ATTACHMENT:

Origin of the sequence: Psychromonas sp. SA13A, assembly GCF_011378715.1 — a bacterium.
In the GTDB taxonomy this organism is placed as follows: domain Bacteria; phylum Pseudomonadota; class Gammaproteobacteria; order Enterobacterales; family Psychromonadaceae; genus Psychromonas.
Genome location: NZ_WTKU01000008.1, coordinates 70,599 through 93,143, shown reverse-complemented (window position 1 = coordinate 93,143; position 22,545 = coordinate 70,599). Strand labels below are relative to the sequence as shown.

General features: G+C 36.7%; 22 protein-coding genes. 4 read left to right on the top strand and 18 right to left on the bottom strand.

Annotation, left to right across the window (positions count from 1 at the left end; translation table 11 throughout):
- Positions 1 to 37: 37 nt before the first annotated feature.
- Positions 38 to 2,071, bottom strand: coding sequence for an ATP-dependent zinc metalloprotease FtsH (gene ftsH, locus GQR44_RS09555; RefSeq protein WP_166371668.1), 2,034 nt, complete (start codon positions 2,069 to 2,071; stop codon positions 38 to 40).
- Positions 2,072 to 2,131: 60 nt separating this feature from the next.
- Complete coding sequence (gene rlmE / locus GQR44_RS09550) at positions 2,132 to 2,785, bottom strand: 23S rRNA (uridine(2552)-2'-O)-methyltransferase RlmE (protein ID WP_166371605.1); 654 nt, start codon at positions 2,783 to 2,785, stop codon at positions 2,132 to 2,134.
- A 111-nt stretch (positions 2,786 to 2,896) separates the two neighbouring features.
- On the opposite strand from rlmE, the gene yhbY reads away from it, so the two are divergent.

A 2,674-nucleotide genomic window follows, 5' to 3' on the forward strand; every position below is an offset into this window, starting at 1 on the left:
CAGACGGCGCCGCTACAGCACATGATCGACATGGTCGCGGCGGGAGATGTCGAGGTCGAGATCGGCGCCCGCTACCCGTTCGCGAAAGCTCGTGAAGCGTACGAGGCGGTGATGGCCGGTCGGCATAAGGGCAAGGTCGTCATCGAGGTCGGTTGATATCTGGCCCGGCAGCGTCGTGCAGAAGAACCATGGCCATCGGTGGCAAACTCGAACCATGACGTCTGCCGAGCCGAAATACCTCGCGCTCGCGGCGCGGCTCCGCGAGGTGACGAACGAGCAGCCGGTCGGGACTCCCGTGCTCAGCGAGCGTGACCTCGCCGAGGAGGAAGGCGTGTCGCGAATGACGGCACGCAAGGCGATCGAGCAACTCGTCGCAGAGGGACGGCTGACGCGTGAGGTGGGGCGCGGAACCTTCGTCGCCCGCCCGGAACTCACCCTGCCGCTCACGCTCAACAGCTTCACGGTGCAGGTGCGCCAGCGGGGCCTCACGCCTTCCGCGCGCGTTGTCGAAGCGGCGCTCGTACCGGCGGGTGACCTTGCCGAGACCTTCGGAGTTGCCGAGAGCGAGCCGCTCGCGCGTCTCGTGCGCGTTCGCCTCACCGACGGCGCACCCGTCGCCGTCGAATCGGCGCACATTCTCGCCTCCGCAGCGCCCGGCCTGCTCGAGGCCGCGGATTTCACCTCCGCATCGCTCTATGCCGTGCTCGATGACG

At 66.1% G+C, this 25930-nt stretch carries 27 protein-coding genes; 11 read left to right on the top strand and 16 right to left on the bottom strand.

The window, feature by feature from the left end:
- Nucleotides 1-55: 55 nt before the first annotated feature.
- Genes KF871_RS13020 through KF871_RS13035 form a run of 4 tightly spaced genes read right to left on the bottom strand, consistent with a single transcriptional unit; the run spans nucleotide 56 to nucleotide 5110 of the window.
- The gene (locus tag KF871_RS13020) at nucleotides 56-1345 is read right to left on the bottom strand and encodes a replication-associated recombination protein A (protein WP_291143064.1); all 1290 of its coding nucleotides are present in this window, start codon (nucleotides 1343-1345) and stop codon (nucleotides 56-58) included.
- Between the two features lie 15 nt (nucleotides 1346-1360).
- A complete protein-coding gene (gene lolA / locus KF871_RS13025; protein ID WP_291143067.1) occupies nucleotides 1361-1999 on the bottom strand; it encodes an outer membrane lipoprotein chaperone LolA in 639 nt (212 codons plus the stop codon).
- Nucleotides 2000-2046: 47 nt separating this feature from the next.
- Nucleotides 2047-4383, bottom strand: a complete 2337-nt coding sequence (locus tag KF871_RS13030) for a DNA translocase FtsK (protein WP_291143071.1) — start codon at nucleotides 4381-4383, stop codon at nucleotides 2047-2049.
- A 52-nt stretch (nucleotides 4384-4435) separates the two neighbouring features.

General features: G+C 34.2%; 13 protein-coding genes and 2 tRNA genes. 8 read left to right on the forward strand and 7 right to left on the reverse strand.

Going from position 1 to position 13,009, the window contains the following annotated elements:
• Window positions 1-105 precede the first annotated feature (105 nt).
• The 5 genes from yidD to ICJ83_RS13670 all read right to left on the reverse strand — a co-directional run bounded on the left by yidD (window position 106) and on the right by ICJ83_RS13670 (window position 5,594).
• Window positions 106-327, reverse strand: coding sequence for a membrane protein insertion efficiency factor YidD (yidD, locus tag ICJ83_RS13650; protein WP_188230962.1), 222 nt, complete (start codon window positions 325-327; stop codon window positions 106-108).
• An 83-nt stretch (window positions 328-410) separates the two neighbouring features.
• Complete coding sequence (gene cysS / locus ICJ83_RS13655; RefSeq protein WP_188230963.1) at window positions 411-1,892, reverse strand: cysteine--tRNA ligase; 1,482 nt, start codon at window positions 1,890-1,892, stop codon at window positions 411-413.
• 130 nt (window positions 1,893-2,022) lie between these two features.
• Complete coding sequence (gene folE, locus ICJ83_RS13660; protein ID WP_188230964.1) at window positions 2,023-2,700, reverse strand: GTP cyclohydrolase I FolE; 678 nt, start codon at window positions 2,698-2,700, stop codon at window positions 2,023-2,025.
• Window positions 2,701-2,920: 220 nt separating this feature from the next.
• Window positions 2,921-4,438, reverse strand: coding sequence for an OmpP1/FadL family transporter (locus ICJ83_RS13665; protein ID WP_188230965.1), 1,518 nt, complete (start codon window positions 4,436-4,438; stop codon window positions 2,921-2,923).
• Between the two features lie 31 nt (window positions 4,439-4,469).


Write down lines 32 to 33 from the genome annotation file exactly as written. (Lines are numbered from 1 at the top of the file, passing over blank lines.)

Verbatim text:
• Complete coding sequence (gene folE, locus ICJ83_RS13660; protein ID WP_188230964.1) at window positions 2,023-2,700, reverse strand: GTP cyclohydrolase I FolE; 678 nt, start codon at window positions 2,698-2,700, stop codon at window positions 2,023-2,025.
• Window positions 2,701-2,920: 220 nt separating this feature from the next.